Two Popes Talk about how Hard it is to Hear God’s Voice

Two Popes Talk about how Hard it is to Hear God’s Voice

One of the goals of director Fernando Meirelles in his recent movie The Two Popes was to present Pope Benedict and Pope Francis in an “everyman’s” light. As such, the movie has scenes capturing the vast scope and grandeur of the world’s largest church as well as more intimate moments such as Benedict and Francis gearing up in their papal robes and eating pizza in a side room of the Sistine Chapel.

Although the interactions of the two popes in the film are largely imagined, their conversations are based on various published speeches and writings. One of the signature scenes in the movie is a dialogue about hearing God’s voice. Benedict begins: 

Benedict: You know the hardest thing is to listen for God’s voice.

Francis: Even for a pope? 

Benedict: As a young man I always knew what God wanted – his purpose for me, but now? I don’t know. Perhaps I need to listen more intently. What do you think? 

Francis: I think perhaps I need a spiritual hearing aid. When I first heard God’s voice, it brought me peace; such peace. You must have felt that. The call, yes? 

Benedict: I asked God for a sign. I did. Nothing. I can’t hear his voice. Silence.

Here Pope Benedict is struggling to hear from God about his future role in the Church – should he stay or should he take early retirement? Francis (a cardinal at the time) responds to Benedict’s musings with his own experience hearing God’s call as a young man. Though it had been clear at the time, both men agreed how difficult it can be.

Their conversation is reminiscent of so many of us. The struggle to hear God’s voice seems to apply whether we’re from the highest hierarchies of church life or we are brand new Christians. The question is, why? If God by his very nature is a speaking God (the Old Testament alone records references to him speaking over 3800 times), how can something so basic to the Christian faith be so difficult?

A verse in the book of Job redirects the problem from God to us. Like us, Job’s audience found themselves complaining that God was silent. The writer goes on to explain that God was speaking, but they didn’t notice it (Job 33:13-15). The problem was with them, not with God.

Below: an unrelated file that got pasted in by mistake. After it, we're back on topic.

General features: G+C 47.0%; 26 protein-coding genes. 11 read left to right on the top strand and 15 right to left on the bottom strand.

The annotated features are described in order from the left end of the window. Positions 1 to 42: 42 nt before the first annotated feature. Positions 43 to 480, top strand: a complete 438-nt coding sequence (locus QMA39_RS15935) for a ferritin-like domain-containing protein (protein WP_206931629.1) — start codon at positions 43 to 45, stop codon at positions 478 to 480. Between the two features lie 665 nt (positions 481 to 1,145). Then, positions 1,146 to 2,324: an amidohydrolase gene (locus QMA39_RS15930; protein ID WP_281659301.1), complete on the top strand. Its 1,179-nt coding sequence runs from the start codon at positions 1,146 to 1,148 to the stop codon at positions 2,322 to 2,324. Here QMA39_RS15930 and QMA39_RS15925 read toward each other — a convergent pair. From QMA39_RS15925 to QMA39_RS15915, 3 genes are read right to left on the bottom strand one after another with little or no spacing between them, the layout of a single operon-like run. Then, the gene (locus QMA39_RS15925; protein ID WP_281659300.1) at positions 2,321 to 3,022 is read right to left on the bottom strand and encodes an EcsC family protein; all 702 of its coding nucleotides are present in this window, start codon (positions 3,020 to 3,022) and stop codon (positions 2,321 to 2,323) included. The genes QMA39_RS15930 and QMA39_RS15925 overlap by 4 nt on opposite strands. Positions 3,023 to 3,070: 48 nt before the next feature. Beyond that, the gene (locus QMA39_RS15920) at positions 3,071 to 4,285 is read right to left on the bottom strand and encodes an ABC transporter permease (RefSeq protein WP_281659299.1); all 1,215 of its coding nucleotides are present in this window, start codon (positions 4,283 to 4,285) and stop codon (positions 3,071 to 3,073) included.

The Talking God

When we are struggling to hear from God, we first need to remind ourselves that the expectation to hear God’s voice is a good one. Indeed it is a biblical one. The God of the Bible is a talking God. Two-way conversation lies at the core of relationship with him and is the key distinctive of the New covenant (Acts 2:16,17) as well as the pattern of the entire biblical narrative. Most of the Bible is made up of God conversations! Story after story tells how the biblical characters heard from God, believed it in faith and acted to see it come to pass. Indeed God does nothing without first speaking it (Amos 3:7). So our expectation should be that we can and will hear God’s voice clearly.

If God is speaking then, why don’t we notice it? Part of the issue relates to our ideas about what God says. Too often we come to God with our own agendas – we need answers and we need them now! But God speaks to us as the continuing voice of Jesus (John 14:26; John 16:13). It is his mission that defines the conversation. The Spirit speaks today to bring God’s kingdom from heaven to earth. Hearing and following God’s voice is designed to make us more like Jesus.

This means the silence we’re experiencing may be because our agenda for hearing and God’s agenda for speaking is mismatched. We come to him asking about whether to take a new job, where to live or what person to marry. He comes to us asking us to forgive our father, wash the dishes or be kind to the grumpy next door neighbour. What we need to do is to set aside our own agendas and allow the Spirit to speak to us about whatever is on God’s heart. Then, once we’ve heard God speak, we make a decision to follow (John 10:27; John 14:21). It is this kind of understanding that positions our heart to hear clearly from God every time. It’s a principle that applies to every single member of God’s church – even to the pope (Acts 2:16,17).

Read more: What to Do When God is Silent.

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